Bread Biscuit - Muffins - Waffles Etc. Cakes

Flannel Cakes

Sift together one and one-half pints of flour, one tablespoonful of! brown sugar, two teaspoonfuls of baking-powder and one teaspoonful of salt. Add two beaten eggs and one and one-half pints of milk and beat into a smooth thin batter. Bake on hot griddle to a rich brown color and. serve with maple syrup. V. C. E.

Velvet Breakfast Cakes

Put a pint of new milk on the fire; let it simmer a few minutes. Stir into it a piece of butter the size of a walnut. Add salt, and three spoonfuls of good yeast, with three well-beaten eggs. Mix with these sufficient flour to make a soft dough. Knead all well together and put the mixture in a warm place in a basin with a cloth over it for two hours. Then make it up into small cakes, lay them on a well-oiled tin, and bake in a quick oven. Mamie Peck.

Scones

Two cupfuls of flour, two teaspoonfuls of baking-powder, one-half of a teaspoonful of salt, one-third of a cup of sugar, three tablespoonfuls of butter, one egg, currants if desired. Add enough milk to make a soft dough, divide in half, flatten with the hand into a round cake the thickness of a biscuit, mark with a knife into four scones and bake quickly.

Mrs. N. T. Morden.

Illinois Pop-Overs

Beat two eggs together until thoroughly mixed; add one cupful of milk. Put one cupful of flour, sifted twice, into another bowl; add to it gradually the eggs and milk and a little salt; beat until smooth. Put at once into greased hot gem-pans and bake in a moderately quick oven for forty-five minutes. If properly baked, they should swell six times their original bulk, and may be used for breakfast or luncheon, or served with a liquid pudding sauce as a dessert. Iron gem-pans insure better results than those made of lighter metals.

Sabylla I. Martin, Pawnee City, Neb.

Buns

Nice buns are made as follows: Mix two cupfuls of white sugar, two cupfuls of milk, one cupful of yeast and flour enough to make a thin dough - let it rise; after rising add one cupful of lard or butter, one grated nutmeg, and more flour. Rise again. When ready for baking cut and shape it into buns. Beat up an egg and spread over the top; rise in the pans a short time before baking. Lucy Sillowa.

Louisiana Rice Pone

One pint of boiled rice stirred in one pint of milk with a small teacup-ful of corn-meal (white corn-meal preferable), four well-beaten eggs, a large tablespoonful of butter and lard melted together, one small tea-spoonful of salt, all well mixed; beat in three heaping teaspoonfuls of baking-powder; bake and serve in ordinary pans well greased.

Millie Powers.

Johnny Cake

Take one cup of yellow corn-meal, one-half of a cupful of white flour add three tablespoonfuls of sugar, two tablespoonfuls of butter, one egg, salt, a cup of sour milk, and a teaspoonful of soda dissolved in the milk.

Mrs. Kidder.

Oatmeal Cake

Mix fine oatmeal into a stiff dough with milk-warm water; roll it to the thinness almost of a wafer; bake on a griddle or iron plate placed over a slow fire for three or four minutes; then place it on edge before the fire to harden. This will be good for months if kept in a dry place. Like hard crackers, it is an excellent article to exercise sedentary teeth upon. Mrs. H. Hines.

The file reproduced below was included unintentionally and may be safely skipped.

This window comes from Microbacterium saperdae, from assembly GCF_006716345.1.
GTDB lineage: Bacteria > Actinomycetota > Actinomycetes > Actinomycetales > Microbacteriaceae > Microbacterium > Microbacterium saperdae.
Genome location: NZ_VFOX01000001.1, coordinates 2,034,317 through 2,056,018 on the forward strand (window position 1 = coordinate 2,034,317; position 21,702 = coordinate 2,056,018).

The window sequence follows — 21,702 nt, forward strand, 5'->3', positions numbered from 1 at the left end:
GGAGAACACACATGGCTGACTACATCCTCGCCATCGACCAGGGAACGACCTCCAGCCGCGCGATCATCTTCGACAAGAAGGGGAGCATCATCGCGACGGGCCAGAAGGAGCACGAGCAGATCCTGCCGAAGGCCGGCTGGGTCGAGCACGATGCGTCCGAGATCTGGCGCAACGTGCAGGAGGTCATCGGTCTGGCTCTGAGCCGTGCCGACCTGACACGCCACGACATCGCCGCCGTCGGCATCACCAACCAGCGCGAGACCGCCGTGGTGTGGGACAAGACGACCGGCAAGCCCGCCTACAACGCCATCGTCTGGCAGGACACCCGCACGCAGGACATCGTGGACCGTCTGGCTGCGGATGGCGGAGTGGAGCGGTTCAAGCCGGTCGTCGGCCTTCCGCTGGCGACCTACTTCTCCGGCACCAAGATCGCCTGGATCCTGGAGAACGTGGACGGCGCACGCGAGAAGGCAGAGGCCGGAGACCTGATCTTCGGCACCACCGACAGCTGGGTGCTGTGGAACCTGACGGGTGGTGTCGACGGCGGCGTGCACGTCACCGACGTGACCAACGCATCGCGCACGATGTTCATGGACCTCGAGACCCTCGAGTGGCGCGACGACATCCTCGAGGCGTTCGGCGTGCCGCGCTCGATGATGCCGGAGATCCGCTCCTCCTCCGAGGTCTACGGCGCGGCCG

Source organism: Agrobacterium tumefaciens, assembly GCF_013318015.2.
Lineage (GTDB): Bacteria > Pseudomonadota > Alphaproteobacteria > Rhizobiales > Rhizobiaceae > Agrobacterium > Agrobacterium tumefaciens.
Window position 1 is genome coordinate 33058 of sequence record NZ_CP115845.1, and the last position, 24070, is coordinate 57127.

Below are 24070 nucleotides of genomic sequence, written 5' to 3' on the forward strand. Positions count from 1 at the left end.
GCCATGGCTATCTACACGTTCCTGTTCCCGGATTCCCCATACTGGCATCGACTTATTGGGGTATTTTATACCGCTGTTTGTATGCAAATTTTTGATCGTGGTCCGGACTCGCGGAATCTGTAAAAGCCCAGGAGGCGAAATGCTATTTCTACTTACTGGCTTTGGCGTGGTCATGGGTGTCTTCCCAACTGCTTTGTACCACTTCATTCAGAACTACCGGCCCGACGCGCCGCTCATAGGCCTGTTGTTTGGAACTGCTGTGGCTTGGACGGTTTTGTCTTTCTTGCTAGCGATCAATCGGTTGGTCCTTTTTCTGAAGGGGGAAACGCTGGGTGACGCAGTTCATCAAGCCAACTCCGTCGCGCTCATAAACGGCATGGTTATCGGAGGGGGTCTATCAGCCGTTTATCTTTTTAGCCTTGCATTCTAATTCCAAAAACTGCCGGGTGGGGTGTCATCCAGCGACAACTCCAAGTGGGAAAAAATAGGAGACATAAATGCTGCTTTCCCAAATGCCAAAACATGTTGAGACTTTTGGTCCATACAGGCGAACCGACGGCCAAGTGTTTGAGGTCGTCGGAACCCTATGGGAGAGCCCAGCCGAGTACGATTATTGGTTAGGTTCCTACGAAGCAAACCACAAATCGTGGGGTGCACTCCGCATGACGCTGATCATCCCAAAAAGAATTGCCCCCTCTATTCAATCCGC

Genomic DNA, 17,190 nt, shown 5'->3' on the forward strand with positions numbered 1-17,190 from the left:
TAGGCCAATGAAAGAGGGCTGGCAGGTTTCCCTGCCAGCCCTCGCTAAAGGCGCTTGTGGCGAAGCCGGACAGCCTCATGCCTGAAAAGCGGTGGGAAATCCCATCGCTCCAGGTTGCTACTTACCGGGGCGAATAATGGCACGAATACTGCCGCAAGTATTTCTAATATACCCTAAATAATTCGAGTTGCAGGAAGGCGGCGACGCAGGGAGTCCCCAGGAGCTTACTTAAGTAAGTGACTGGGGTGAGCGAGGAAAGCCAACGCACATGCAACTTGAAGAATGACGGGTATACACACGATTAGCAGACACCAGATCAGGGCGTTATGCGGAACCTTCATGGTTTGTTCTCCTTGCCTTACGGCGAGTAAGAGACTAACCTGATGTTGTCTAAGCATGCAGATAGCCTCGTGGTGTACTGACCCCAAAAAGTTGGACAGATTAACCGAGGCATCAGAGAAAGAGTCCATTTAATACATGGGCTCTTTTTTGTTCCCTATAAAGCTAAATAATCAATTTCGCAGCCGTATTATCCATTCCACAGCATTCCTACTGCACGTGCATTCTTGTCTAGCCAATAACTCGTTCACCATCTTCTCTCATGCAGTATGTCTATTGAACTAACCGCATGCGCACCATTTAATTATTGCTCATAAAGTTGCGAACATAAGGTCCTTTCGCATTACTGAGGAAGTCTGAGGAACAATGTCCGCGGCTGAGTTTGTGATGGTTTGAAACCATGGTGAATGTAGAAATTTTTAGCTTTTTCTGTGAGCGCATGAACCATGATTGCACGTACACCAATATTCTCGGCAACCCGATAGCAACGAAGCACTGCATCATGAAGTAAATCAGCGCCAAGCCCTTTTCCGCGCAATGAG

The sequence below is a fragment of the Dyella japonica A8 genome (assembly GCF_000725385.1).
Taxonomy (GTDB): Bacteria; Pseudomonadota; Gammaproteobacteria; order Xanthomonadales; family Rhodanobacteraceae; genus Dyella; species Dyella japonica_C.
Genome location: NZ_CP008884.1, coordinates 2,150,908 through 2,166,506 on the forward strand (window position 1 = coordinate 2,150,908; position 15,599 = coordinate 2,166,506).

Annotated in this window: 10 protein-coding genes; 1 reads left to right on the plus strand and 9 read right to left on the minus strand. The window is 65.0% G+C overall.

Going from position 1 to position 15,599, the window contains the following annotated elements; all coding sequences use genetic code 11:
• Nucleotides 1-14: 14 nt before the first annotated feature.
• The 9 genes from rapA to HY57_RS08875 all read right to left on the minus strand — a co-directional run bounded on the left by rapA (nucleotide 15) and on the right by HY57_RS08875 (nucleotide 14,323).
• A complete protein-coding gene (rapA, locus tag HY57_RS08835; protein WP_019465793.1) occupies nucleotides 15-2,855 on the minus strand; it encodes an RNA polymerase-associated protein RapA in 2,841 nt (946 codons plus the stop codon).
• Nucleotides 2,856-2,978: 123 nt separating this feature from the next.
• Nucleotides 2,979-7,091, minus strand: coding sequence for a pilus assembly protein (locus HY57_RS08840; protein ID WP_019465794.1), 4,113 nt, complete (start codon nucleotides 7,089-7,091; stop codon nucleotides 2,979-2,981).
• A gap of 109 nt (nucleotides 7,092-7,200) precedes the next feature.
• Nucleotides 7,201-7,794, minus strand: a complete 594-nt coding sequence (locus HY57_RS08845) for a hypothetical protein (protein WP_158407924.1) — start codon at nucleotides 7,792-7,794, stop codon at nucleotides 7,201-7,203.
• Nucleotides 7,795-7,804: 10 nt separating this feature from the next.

Hasty Tea Cake

Mix with a pint of flour a piece of butter the size of an egg. Rub well with two teaspoonfuls of cream of tartar in flour. Powder fine one teaspoonful of soda. Add one cupful of cold water, making a stiff batter. Bake on tin for tea. If you prefer baking-powder use two teaspoonfuls of same in place of cream of tartar and soda. You can substitute sour milk or buttermilk for either and it makes the cake (or bread) much nicer. Bake quickly. Mrs. Lissie Ford.

Pretzels

Into two cupfuls of flour put one-third of a cup of butter, the yolks of two eggs and one whole egg, a pinch of ginger, one teaspoonful of salt, one-half of a yeast cake; then stir in enough milk to form a very stiff dough; turn the dough on a board and pound with the rolling-pin; let rise. Cut off small pieces, roll between the hands into strips, pinch the ends together to form small rings and let rise. Put them, a few at a time, into boiling water previously salted. Let cook until they begin to come to the surface. Take out quickly, sprinkle with salt, arrange in a greased baking-pan and bake a light brown. Mrs. Spiel.

Feathery Flap Jacks

One quart of yellow corn-meal, one handful of wheat flour, three teaspoonfuls of baking-powder, one and one-half teaspoonfuls of salt, one pint of sour cream, one teaspoonful of soda and two eggs; add cold water enough to make a thin batter and fry on very hot pancake griddle with plenty of fat. Mrs. Lester.

Buckwheat Cakes

Sift dry one pint of buckwheat flour and two teaspoonfuls of baking-powder, and add a tablespoonful of brown sugar with water sufficient to make a batter. Beat but lightly and bake at once on a hot griddle.

J. S. C.